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The Cross of Life


The First Use of the Cross in

Ancient Religion




By:  David Deschesne


Fort Fairfield Journal, January 3, 2018



   6,000 years ago, and 4,000 years before Christ, the religious beliefs of Kemet, now known as ancient Egypt, incorporated a cross into its dogma as thoroughly as the Latin cross of Christians today.

   The symbol, pictured above, was known as the ankh and was featured in its own hieroglyph as a cross topped off with a loop.  As a hieroglyph it meant life in general, as a religious symbol it meant much more.

   The ankh was used in the religious ceremonies of ancient Egypt to symbolize resurrection from the dead and everlasting life 4,000 years before the Christian community incorporated a variation of it as their religious trademark.  The ankh was used extensively in the funerary rites of the ancients long before the books of the Torah and Old Testament were even thought of; certainly for millennia before Christianity.  It was known variously in Kemet as the “Cross of Life,” the “Key of Life,” or the “Key of the Nile.”

   Papyrus scrolls of the funerary rites of ancient Egypt dating over 1,400 years before Christ have been found and are replete with imagery of the ankh as it relates to the soul’s journey through the underworld, its judgment at the judgment seat of Osiris and ultimately its resurrection into the afterlife in the Fields of Peace, also known as the Field of Reeds.  These rites were codified in what is now  known as the Egyptian Book of the Dead.

   The Book of the Dead was composed by priests and scribes for pharaohs and eventually other wealthy individuals to aid them in their journey through the underworld so that they would be successful in attaining everlasting life.  The ankh is seen prominently displayed in many cases on the boat that is transporting the newly deceased soul through the Duat.  It is also depicted with Osiris, the judge of the underworld and the first god-man to be resurrected in the known history of Kemet’s religious mythos (other god-men avatars such as Rāma and Krishna [KRSNA] originated with the much older Hindu religion of Persia but are outside the scope of this subject).  Osiris’ wife, Isis also is shown in some picture-texts displaying the ankh.   During the time of Amenhotep IV, a/k/a Akhenaten, The sun-god, Aten is depicted in ancient artwork as presenting the ankh by reaching out and clutching it with his rays, offering it to the dead in order to restore their “breath of life” and thus resurrect their soul.  Akhenaten was the first—and only—ancient Egyptian pharaoh to advance the idea of one supreme God and enforce a monotheistic religion.  (Researcher, Ahmed Osman has even advanced the theory that the story of Moses in the Torah and Old Testament is actually an interpolation or adaptation of the Akhenaten story where Akhenaten is the true, historical Moses rewritten as a Jewish story.  His book is cited in footnote #3, below.)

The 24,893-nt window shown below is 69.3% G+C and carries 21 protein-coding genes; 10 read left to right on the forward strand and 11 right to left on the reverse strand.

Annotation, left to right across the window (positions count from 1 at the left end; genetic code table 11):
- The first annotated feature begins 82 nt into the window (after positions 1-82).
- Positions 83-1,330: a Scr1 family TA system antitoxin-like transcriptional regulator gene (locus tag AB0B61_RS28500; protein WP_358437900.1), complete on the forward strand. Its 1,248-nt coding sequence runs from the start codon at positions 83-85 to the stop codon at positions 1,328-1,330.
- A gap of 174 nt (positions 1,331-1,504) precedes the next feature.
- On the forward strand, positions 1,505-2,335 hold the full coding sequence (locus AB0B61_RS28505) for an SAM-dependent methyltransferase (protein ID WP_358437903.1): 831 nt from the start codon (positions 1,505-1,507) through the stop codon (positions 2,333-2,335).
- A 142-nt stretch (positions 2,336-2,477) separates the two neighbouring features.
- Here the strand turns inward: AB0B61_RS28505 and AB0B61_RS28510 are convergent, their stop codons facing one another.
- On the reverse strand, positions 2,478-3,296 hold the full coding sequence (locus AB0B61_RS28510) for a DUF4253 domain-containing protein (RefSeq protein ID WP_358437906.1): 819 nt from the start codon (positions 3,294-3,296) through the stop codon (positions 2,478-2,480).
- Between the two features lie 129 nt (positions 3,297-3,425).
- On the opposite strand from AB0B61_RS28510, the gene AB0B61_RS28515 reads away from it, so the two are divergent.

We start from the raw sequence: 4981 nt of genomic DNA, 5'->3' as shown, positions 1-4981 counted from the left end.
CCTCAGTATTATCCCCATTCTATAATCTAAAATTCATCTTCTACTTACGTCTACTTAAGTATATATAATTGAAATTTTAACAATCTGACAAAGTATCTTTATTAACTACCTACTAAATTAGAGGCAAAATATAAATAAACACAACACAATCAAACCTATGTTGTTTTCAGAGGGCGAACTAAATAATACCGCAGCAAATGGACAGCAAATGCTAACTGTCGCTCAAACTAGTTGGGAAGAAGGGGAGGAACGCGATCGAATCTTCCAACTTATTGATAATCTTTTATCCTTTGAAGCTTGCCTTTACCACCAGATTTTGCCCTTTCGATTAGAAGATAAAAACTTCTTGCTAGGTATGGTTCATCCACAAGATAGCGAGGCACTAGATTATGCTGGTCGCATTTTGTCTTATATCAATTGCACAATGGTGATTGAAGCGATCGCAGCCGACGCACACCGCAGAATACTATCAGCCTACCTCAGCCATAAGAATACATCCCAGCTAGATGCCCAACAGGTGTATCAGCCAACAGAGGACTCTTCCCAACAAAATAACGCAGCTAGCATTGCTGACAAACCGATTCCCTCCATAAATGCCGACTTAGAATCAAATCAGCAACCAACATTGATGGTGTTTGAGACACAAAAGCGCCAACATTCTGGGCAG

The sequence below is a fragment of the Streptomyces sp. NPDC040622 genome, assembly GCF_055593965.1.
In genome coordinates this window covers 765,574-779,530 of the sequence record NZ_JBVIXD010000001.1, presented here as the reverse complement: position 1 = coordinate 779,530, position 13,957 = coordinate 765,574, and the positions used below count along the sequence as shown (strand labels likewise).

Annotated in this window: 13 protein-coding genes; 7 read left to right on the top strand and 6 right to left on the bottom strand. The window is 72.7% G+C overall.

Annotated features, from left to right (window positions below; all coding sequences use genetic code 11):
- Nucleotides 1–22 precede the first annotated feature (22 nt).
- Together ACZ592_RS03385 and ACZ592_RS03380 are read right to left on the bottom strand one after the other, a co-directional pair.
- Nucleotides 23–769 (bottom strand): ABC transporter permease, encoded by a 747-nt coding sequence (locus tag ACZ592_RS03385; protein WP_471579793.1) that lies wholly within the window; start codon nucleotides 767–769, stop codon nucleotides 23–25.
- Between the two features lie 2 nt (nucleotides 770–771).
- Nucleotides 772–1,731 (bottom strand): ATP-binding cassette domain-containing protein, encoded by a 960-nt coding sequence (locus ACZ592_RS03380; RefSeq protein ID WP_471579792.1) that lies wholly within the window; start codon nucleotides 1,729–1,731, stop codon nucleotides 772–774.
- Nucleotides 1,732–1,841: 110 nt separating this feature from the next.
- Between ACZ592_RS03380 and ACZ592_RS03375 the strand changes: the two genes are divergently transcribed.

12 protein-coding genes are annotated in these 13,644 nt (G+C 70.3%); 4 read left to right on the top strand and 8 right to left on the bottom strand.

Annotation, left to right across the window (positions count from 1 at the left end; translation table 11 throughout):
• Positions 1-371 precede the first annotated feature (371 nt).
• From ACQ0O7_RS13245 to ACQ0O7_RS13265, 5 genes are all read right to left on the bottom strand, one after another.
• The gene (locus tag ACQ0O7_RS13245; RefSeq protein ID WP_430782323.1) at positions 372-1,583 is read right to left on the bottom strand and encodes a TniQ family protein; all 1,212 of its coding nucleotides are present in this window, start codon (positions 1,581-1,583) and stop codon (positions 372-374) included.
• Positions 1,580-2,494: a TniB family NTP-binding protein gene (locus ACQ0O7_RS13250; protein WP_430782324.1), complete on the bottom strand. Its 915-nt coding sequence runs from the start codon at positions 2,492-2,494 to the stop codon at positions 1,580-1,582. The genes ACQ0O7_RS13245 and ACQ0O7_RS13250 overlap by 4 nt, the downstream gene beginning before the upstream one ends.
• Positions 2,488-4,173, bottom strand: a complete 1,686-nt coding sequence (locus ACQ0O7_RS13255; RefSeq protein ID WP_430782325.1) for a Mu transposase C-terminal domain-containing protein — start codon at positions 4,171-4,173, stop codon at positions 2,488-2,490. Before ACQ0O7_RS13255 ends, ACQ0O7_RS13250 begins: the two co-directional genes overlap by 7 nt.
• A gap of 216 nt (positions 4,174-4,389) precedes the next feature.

The ankh is believed to be a symbol representing the union of the male and female sex, with the oval representing the female genitals and the lower part of the cross representing the male phallus.  As the Key of the Nile it symbolized the sacred union of the God and Goddess that was supposed to take place at the source of the Nile river each year.  It was regarded in the ancient Egyptian religion as a universal life-charm.1